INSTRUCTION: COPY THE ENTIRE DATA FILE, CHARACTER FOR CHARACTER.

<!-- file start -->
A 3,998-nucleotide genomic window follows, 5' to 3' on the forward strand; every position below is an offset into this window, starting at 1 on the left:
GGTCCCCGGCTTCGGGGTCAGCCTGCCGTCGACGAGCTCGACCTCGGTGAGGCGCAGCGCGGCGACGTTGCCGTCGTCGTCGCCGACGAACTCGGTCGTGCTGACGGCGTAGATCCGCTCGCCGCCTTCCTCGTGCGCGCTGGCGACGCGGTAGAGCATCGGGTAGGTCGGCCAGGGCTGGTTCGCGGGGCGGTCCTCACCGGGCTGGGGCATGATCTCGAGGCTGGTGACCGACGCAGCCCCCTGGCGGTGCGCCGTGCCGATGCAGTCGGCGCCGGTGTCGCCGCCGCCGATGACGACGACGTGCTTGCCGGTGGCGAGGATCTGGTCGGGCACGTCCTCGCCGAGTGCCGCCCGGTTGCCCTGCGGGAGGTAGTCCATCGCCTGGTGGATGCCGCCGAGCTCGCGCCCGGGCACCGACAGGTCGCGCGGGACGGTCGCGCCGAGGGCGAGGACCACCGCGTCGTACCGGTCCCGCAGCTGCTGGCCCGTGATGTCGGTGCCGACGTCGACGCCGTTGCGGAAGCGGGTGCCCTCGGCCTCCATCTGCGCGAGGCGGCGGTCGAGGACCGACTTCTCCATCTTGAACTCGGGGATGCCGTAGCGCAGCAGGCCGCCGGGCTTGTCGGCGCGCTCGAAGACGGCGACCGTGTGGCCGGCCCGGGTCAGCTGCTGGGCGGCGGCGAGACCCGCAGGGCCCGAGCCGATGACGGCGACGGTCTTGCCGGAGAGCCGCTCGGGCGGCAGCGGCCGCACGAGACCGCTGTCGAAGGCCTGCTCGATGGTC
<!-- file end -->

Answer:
A 3,998-nucleotide genomic window follows, 5' to 3' on the forward strand; every position below is an offset into this window, starting at 1 on the left:
GGTCCCCGGCTTCGGGGTCAGCCTGCCGTCGACGAGCTCGACCTCGGTGAGGCGCAGCGCGGCGACGTTGCCGTCGTCGTCGCCGACGAACTCGGTCGTGCTGACGGCGTAGATCCGCTCGCCGCCTTCCTCGTGCGCGCTGGCGACGCGGTAGAGCATCGGGTAGGTCGGCCAGGGCTGGTTCGCGGGGCGGTCCTCACCGGGCTGGGGCATGATCTCGAGGCTGGTGACCGACGCAGCCCCCTGGCGGTGCGCCGTGCCGATGCAGTCGGCGCCGGTGTCGCCGCCGCCGATGACGACGACGTGCTTGCCGGTGGCGAGGATCTGGTCGGGCACGTCCTCGCCGAGTGCCGCCCGGTTGCCCTGCGGGAGGTAGTCCATCGCCTGGTGGATGCCGCCGAGCTCGCGCCCGGGCACCGACAGGTCGCGCGGGACGGTCGCGCCGAGGGCGAGGACCACCGCGTCGTACCGGTCCCGCAGCTGCTGGCCCGTGATGTCGGTGCCGACGTCGACGCCGTTGCGGAAGCGGGTGCCCTCGGCCTCCATCTGCGCGAGGCGGCGGTCGAGGACCGACTTCTCCATCTTGAACTCGGGGATGCCGTAGCGCAGCAGGCCGCCGGGCTTGTCGGCGCGCTCGAAGACGGCGACCGTGTGGCCGGCCCGGGTCAGCTGCTGGGCGGCGGCGAGACCCGCAGGGCCCGAGCCGATGACGGCGACGGTCTTGCCGGAGAGCCGCTCGGGCGGCAGCGGCCGCACGAGACCGCTGTCGAAGGCCTGCTCGATGGTC